Zora Janković - Kompakt

The current solo exhibition of Berlin-based artist Zora Janković (*1978) at "B-Part Exhibition" shows how multifaceted and at the same time reduced the principle of condensation in sculpture and image can be artistically conceived. By focusing in her works (marble, concrete and steel, photography) on the effects, even accidental ones, that the precise execution of artistic techniques in sculpture and photography can produce, Janković opens up mental and concrete spaces towards a concentrated formal understanding of supposedly figurative elements.

After "Konstrukt" and "Konkret", previous exhibitions by Zora Janković, now then: "Kompakt". When the artist was looking for a title for her current exhibition at "B-Part Exhibition", this term was immediately in the room - and this more than metaphorically, because "compact" already resonates with the idea of something material, spatially extended, sculptural. Not without reason - for the factor that the Latin prefix "com-/con-" can be used in the sense of "completely" points here to the completed work, the definitive statement, the artistic statement. That Janković's choice of title thus fell on the term, which focuses on the density of an object and initially puts questions of figuration on the back burner, is only logical in view of the works on view:
The motifs of the two series (photography, marble) and three individual works (concrete and steel), which are correspondingly distributed in the room, may indeed call up images in one's mind of relationships between the sculptures to be seen and images of existing architecture, for example, but questions of form and material are more decisive for Janković's works than clear references to architectural history. Thus the sculptures "MONUMENT II.11" and "MONUMENT II.13" can be read as a fundamentally different configuration of material in space, depending on the position of the viewer. What was just cantilevered and raised questions about stability and gravity, appears from a 90-degree rotated angle as naturally towering and actually compact. Here, the process of viewing also becomes a reflection on the process of production: what about the form is material- and technique-related, what appears to be deliberately shaped and planned, what has emerged, and what is the key to understanding the works? Rugged, straight, round, hollow, angular, massive and supple elements of form are what the artist has incorporated into her works, and in the interplay with the concrete elements, sometimes left raw by the casting, sometimes smoothly flattened, the sculptures reveal a multifaceted nature that, beyond what can be seen, refers in particular to the process of their creation. The colors in almost all shades of the black-and-white spectrum that emerge on the plaster material used for casting reinforce the effect of being confronted with objects whose subject is also that field in which plannability and chance meet.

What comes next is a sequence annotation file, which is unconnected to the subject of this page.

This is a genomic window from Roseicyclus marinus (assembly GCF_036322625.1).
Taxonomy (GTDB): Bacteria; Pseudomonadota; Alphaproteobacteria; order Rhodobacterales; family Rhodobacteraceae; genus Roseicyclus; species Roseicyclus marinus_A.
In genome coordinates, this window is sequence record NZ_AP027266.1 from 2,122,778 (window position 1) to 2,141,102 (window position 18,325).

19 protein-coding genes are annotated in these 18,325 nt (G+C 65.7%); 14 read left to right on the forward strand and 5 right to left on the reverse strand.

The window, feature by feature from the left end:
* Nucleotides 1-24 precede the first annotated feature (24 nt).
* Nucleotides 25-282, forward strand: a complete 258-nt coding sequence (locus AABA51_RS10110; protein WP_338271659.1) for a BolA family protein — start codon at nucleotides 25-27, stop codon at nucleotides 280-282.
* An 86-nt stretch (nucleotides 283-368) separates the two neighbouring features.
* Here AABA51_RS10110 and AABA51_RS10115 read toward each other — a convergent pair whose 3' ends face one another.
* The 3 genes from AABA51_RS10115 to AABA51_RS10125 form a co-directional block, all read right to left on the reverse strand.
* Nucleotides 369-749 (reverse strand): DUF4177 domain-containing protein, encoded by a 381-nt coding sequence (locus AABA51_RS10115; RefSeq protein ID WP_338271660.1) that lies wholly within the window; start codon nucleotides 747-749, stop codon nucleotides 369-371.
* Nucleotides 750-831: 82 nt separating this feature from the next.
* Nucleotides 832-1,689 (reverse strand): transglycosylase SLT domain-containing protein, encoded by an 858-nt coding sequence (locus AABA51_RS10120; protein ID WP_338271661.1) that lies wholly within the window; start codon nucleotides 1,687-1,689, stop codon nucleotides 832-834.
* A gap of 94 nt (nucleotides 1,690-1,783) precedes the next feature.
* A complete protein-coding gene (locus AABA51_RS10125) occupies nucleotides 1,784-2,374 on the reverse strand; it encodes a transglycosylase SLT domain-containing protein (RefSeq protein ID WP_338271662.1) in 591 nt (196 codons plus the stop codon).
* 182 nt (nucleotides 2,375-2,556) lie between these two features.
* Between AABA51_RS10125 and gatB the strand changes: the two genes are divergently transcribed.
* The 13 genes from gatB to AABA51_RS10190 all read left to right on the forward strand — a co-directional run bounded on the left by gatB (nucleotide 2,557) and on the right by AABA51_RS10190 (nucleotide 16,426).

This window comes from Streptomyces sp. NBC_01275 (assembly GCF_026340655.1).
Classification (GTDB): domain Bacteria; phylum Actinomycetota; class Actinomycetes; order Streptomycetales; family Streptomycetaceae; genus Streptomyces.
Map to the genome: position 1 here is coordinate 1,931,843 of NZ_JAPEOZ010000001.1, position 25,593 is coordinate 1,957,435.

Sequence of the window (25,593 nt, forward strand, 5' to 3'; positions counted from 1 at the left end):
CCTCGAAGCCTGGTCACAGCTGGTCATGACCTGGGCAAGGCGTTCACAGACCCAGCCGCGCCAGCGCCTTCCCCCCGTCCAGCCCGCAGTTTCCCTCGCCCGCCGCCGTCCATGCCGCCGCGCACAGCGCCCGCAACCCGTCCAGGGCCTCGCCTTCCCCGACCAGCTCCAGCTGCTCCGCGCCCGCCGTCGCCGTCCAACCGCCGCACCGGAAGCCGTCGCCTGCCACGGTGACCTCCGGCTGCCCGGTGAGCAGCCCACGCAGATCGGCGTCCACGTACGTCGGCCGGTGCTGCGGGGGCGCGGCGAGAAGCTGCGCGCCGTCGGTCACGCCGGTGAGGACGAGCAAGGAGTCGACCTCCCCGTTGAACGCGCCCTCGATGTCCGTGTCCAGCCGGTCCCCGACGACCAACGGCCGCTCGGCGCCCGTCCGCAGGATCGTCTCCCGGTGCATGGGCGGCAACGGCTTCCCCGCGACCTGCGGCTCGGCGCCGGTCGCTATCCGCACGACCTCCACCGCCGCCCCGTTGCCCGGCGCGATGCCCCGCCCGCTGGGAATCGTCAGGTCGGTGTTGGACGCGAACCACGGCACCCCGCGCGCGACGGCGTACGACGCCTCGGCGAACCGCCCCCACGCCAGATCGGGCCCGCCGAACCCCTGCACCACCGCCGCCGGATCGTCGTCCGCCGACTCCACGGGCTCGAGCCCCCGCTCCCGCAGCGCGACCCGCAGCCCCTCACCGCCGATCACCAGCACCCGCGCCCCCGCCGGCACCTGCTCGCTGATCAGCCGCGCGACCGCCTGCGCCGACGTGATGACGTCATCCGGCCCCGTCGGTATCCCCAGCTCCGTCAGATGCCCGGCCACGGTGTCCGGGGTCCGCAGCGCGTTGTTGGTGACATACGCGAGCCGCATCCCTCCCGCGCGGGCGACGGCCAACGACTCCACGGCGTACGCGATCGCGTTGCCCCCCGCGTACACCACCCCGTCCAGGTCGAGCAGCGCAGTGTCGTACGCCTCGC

A similar color spectrum as the "MONUMENT" sculptures is also used for the eight photographs of the "SERIES NF713": Here, Janković has documented small-format two- and three-dimensional elements she has produced from various materials, some of which have been processed in color, using a photographic process in which the film positives on view act like their negative counterparts. To the thus twisted difference of light-dark contrasts, Janković adds a component that is only immediately apparent to the trained eye: alternately, the subtractive primary colors yellow or magenta are used in each case in such a way that in the dialogue of the images with one another, the depicted, which remains abstract, sometimes has sharper, sometimes softer contours and surfaces. Not least the fact that the artist disposed of the elements used for the production of the pictorial motifs after the series was produced indicates that in this series, which also brings to mind photographic experiments exploring black-and-white contrasts from 20th-century avant-gardes, the sculptural is only a means to an end, the pictorial is central.
Mounted on the wall directly next to a window of the exhibition space, not without intention and with consideration for the changing incidence of light, are the four elements of Janković's latest series "RM1" - blocks cut from Swiss Cristallina marble and worked by the artist. Defined by the Zurich "Material Archiv" as "compact" due to the strong interlocking of the mineral grains, the material used by Janković is characterized primarily by a high light-reflecting potential. Taking advantage of this potential, Janković has treated the surfaces of the four marble blocks facing the exhibition space differently in such a way that, if one looks closely, a wide variety of light effects are created, while the rough shape of the blocks, which is partially irregular due to semicircles, creates shadow effects rather than light effects. Both together reinforce a condition in which the work exists as a hybrid of pictorial and sculptural series, which raises further questions about the formal understanding of the work as well as the role that marble, a rather unusual material for wall works, can play in this framework.

The B-Part Exhibition space accompanies the future development of the Urbane Mitte Am Gleisdreieck with artistic autonomy and thus at the same time enters into a dialogue with the overarching themes of the overall project - forms of New Work, Co-working, Culture and Sport - and creates synergies between artistic, cultural and social approaches. The artistic director of the B-Part Exhibition is Rüdiger Lange (loop - raum für aktuelle kunst).